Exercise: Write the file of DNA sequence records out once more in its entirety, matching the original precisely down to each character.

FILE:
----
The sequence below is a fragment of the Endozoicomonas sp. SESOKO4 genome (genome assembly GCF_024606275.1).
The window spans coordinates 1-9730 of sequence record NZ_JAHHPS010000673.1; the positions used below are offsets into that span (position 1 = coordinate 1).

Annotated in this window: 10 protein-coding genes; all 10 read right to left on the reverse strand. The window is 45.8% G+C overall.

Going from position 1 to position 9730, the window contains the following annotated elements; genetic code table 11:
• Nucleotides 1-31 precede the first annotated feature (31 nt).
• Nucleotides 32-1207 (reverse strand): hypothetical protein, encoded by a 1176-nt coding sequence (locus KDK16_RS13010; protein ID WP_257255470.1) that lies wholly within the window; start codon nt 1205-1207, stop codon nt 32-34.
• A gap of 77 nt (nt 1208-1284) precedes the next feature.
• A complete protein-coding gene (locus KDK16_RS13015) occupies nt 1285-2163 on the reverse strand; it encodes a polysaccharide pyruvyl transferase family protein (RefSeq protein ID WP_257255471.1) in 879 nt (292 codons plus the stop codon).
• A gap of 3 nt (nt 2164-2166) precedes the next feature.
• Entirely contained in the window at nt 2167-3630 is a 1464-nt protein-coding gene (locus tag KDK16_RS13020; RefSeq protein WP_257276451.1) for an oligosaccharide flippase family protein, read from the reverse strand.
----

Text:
The sequence below is a fragment of the Endozoicomonas sp. SESOKO4 genome (genome assembly GCF_024606275.1).
The window spans coordinates 1-9730 of sequence record NZ_JAHHPS010000673.1; the positions used below are offsets into that span (position 1 = coordinate 1).

Annotated in this window: 10 protein-coding genes; all 10 read right to left on the reverse strand. The window is 45.8% G+C overall.

Going from position 1 to position 9730, the window contains the following annotated elements; genetic code table 11:
• Nucleotides 1-31 precede the first annotated feature (31 nt).
• Nucleotides 32-1207 (reverse strand): hypothetical protein, encoded by a 1176-nt coding sequence (locus KDK16_RS13010; protein ID WP_257255470.1) that lies wholly within the window; start codon nt 1205-1207, stop codon nt 32-34.
• A gap of 77 nt (nt 1208-1284) precedes the next feature.
• A complete protein-coding gene (locus KDK16_RS13015) occupies nt 1285-2163 on the reverse strand; it encodes a polysaccharide pyruvyl transferase family protein (RefSeq protein ID WP_257255471.1) in 879 nt (292 codons plus the stop codon).
• A gap of 3 nt (nt 2164-2166) precedes the next feature.
• Entirely contained in the window at nt 2167-3630 is a 1464-nt protein-coding gene (locus tag KDK16_RS13020; RefSeq protein WP_257276451.1) for an oligosaccharide flippase family protein, read from the reverse strand.